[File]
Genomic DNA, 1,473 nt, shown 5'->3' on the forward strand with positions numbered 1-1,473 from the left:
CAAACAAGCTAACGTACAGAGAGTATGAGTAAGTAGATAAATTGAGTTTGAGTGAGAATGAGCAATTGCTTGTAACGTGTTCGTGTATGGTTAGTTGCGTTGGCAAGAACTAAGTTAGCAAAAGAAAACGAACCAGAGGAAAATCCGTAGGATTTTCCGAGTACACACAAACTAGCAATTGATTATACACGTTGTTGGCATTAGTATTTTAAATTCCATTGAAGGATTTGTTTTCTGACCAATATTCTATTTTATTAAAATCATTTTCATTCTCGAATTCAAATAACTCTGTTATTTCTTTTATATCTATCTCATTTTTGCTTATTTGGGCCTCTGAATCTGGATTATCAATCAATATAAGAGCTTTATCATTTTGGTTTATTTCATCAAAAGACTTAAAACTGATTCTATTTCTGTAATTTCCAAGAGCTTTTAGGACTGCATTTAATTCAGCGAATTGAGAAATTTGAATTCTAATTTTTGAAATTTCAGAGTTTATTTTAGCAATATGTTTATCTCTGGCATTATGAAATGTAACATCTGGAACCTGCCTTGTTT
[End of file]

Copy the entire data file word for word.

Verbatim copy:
Genomic DNA, 1,473 nt, shown 5'->3' on the forward strand with positions numbered 1-1,473 from the left:
CAAACAAGCTAACGTACAGAGAGTATGAGTAAGTAGATAAATTGAGTTTGAGTGAGAATGAGCAATTGCTTGTAACGTGTTCGTGTATGGTTAGTTGCGTTGGCAAGAACTAAGTTAGCAAAAGAAAACGAACCAGAGGAAAATCCGTAGGATTTTCCGAGTACACACAAACTAGCAATTGATTATACACGTTGTTGGCATTAGTATTTTAAATTCCATTGAAGGATTTGTTTTCTGACCAATATTCTATTTTATTAAAATCATTTTCATTCTCGAATTCAAATAACTCTGTTATTTCTTTTATATCTATCTCATTTTTGCTTATTTGGGCCTCTGAATCTGGATTATCAATCAATATAAGAGCTTTATCATTTTGGTTTATTTCATCAAAAGACTTAAAACTGATTCTATTTCTGTAATTTCCAAGAGCTTTTAGGACTGCATTTAATTCAGCGAATTGAGAAATTTGAATTCTAATTTTTGAAATTTCAGAGTTTATTTTAGCAATATGTTTATCTCTGGCATTATGAAATGTAACATCTGGAACCTGCCTTGTTT